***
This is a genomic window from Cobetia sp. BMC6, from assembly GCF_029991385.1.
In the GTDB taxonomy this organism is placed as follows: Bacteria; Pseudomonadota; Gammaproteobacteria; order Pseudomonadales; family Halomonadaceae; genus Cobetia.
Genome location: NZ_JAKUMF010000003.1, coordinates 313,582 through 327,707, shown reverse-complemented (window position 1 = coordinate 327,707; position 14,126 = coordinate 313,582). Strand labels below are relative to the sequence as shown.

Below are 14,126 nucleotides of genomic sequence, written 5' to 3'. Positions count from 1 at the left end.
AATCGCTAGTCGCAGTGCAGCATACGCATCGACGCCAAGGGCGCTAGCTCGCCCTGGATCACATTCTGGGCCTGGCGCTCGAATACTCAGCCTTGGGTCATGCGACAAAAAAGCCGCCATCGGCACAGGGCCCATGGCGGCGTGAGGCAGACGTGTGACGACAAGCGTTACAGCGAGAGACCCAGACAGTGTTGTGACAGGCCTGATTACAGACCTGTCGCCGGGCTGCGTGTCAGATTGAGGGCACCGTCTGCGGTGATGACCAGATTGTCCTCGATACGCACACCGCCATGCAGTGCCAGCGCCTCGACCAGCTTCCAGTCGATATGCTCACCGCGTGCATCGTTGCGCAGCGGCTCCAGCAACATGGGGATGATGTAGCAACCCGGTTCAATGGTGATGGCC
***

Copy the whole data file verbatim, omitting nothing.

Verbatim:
This is a genomic window from Cobetia sp. BMC6, from assembly GCF_029991385.1.
In the GTDB taxonomy this organism is placed as follows: Bacteria; Pseudomonadota; Gammaproteobacteria; order Pseudomonadales; family Halomonadaceae; genus Cobetia.
Genome location: NZ_JAKUMF010000003.1, coordinates 313,582 through 327,707, shown reverse-complemented (window position 1 = coordinate 327,707; position 14,126 = coordinate 313,582). Strand labels below are relative to the sequence as shown.

Below are 14,126 nucleotides of genomic sequence, written 5' to 3'. Positions count from 1 at the left end.
AATCGCTAGTCGCAGTGCAGCATACGCATCGACGCCAAGGGCGCTAGCTCGCCCTGGATCACATTCTGGGCCTGGCGCTCGAATACTCAGCCTTGGGTCATGCGACAAAAAAGCCGCCATCGGCACAGGGCCCATGGCGGCGTGAGGCAGACGTGTGACGACAAGCGTTACAGCGAGAGACCCAGACAGTGTTGTGACAGGCCTGATTACAGACCTGTCGCCGGGCTGCGTGTCAGATTGAGGGCACCGTCTGCGGTGATGACCAGATTGTCCTCGATACGCACACCGCCATGCAGTGCCAGCGCCTCGACCAGCTTCCAGTCGATATGCTCACCGCGTGCATCGTTGCGCAGCGGCTCCAGCAACATGGGGATGATGTAGCAACCCGGTTCAATGGTGATGGCC